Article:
New Delhi: In what can only be described as a stunning political twist, the BJP returned to power in Maharashtra on Saturday, with Devendra Fadnavis taking oath early morning as the Chief Minister and Nationalist Congress Party (NCP) leader Ajit Pawar being sworn-in as his deputy.

While the action has now shifted to the Supreme Court, this ‘coup’ by Ajit Pawar, who has been removed as the NCP’s legislative party leader, has reminded many of a similar ‘rebellion’ orchestrated by his uncle and party chief Sharad Pawar in 1978.

In his book ‘On My Terms,’ the senior Pawar has written that poll-reverses for the Congress after Indira Gandhi lifted the emergency in 1977 had stunned many in Maharashtra as well as across the country. In January 1978, she split the Congress into two factions, forming her own Congress (Indira) to take on the parent organisation, Congress (S) led by Sardar Swarn Singh, in the state elections. Sharad Pawar decided to stay back with Congress (S) along with his mentor Yashwantrao Chavan.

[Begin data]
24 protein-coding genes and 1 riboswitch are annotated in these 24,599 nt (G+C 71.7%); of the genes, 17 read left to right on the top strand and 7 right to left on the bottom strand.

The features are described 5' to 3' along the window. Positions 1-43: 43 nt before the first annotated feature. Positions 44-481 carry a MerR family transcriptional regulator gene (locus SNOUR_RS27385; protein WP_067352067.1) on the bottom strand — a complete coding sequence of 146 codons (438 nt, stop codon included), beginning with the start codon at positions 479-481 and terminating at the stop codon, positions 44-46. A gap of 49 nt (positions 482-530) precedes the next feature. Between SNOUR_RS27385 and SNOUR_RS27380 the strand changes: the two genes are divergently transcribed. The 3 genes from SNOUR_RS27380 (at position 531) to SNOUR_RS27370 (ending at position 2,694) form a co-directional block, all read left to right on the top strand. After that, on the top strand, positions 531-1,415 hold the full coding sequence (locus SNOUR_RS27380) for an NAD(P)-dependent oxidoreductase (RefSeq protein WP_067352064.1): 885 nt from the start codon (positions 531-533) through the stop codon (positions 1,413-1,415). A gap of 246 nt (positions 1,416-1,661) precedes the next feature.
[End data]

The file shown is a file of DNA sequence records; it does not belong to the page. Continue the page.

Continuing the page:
In the polls that followed a month later, no party could reach the majority mark. Janata Party emerged as the single-largest party with 99 seats, with Congress (S) and Congress (I) winning 69 and 65 seats respectively. Later, the two Congress factions merged together to form the government, with Vasantdada Patil of Congress (S) becoming the Chief Minister and Nashikrao Tirpude from Congress (I) his deputy.

However, the bickering between the two parties continued, leading to Sharad Pawar convincing many MLAs to resign. In all, he walked out with 38 Congress MLAs to form a new government called the Samantar Congress (Parallel Congress), becoming, at 38, the youngest Chief Minister of Maharashtra. This new government was a coalition of the Janata Party, Peasants Workers Party (PWP) and other smaller parties.

However, Indira Gandhi returned as Prime Minister in 1980 and dismissed the Sharad Pawar-led Maharashtra government. He would later go on to become Maharashtra Chief Minister two more times and also held several important portfolios at the Centre, including the Defence Ministry.